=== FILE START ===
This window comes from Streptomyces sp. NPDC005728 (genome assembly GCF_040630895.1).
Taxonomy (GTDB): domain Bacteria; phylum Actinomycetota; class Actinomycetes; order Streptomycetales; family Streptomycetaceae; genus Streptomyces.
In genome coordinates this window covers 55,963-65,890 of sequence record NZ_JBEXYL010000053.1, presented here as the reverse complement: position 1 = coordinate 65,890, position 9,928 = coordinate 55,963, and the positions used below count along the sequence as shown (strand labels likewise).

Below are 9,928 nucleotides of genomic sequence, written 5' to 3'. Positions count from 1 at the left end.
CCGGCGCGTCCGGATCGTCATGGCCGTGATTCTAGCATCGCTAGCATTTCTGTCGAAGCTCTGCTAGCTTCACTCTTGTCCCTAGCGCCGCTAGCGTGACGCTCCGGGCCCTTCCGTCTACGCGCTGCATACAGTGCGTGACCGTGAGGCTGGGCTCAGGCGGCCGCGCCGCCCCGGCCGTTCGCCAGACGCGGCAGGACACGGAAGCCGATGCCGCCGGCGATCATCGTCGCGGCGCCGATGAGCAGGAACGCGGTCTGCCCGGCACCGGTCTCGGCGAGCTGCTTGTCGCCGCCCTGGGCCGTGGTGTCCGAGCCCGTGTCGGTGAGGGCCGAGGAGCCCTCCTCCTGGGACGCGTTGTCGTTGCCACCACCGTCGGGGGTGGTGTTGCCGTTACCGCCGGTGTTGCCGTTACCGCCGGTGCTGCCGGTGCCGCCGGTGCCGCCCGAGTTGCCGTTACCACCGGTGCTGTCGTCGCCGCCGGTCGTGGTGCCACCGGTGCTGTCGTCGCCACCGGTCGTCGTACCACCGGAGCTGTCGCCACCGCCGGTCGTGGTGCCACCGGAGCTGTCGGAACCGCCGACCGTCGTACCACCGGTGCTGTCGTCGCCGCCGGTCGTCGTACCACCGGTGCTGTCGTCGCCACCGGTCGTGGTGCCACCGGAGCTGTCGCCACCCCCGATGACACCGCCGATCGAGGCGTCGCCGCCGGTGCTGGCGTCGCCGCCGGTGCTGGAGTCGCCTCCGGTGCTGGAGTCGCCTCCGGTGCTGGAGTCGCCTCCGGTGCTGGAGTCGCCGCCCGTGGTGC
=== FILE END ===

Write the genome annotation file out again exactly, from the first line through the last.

This window comes from Streptomyces sp. NPDC005728 (genome assembly GCF_040630895.1).
Taxonomy (GTDB): domain Bacteria; phylum Actinomycetota; class Actinomycetes; order Streptomycetales; family Streptomycetaceae; genus Streptomyces.
In genome coordinates this window covers 55,963-65,890 of sequence record NZ_JBEXYL010000053.1, presented here as the reverse complement: position 1 = coordinate 65,890, position 9,928 = coordinate 55,963, and the positions used below count along the sequence as shown (strand labels likewise).

Below are 9,928 nucleotides of genomic sequence, written 5' to 3'. Positions count from 1 at the left end.
CCGGCGCGTCCGGATCGTCATGGCCGTGATTCTAGCATCGCTAGCATTTCTGTCGAAGCTCTGCTAGCTTCACTCTTGTCCCTAGCGCCGCTAGCGTGACGCTCCGGGCCCTTCCGTCTACGCGCTGCATACAGTGCGTGACCGTGAGGCTGGGCTCAGGCGGCCGCGCCGCCCCGGCCGTTCGCCAGACGCGGCAGGACACGGAAGCCGATGCCGCCGGCGATCATCGTCGCGGCGCCGATGAGCAGGAACGCGGTCTGCCCGGCACCGGTCTCGGCGAGCTGCTTGTCGCCGCCCTGGGCCGTGGTGTCCGAGCCCGTGTCGGTGAGGGCCGAGGAGCCCTCCTCCTGGGACGCGTTGTCGTTGCCACCACCGTCGGGGGTGGTGTTGCCGTTACCGCCGGTGTTGCCGTTACCGCCGGTGCTGCCGGTGCCGCCGGTGCCGCCCGAGTTGCCGTTACCACCGGTGCTGTCGTCGCCGCCGGTCGTGGTGCCACCGGTGCTGTCGTCGCCACCGGTCGTCGTACCACCGGAGCTGTCGCCACCGCCGGTCGTGGTGCCACCGGAGCTGTCGGAACCGCCGACCGTCGTACCACCGGTGCTGTCGTCGCCGCCGGTCGTCGTACCACCGGTGCTGTCGTCGCCACCGGTCGTGGTGCCACCGGAGCTGTCGCCACCCCCGATGACACCGCCGATCGAGGCGTCGCCGCCGGTGCTGGCGTCGCCGCCGGTGCTGGAGTCGCCTCCGGTGCTGGAGTCGCCTCCGGTGCTGGAGTCGCCTCCGGTGCTGGAGTCGCCGCCCGTGGTGC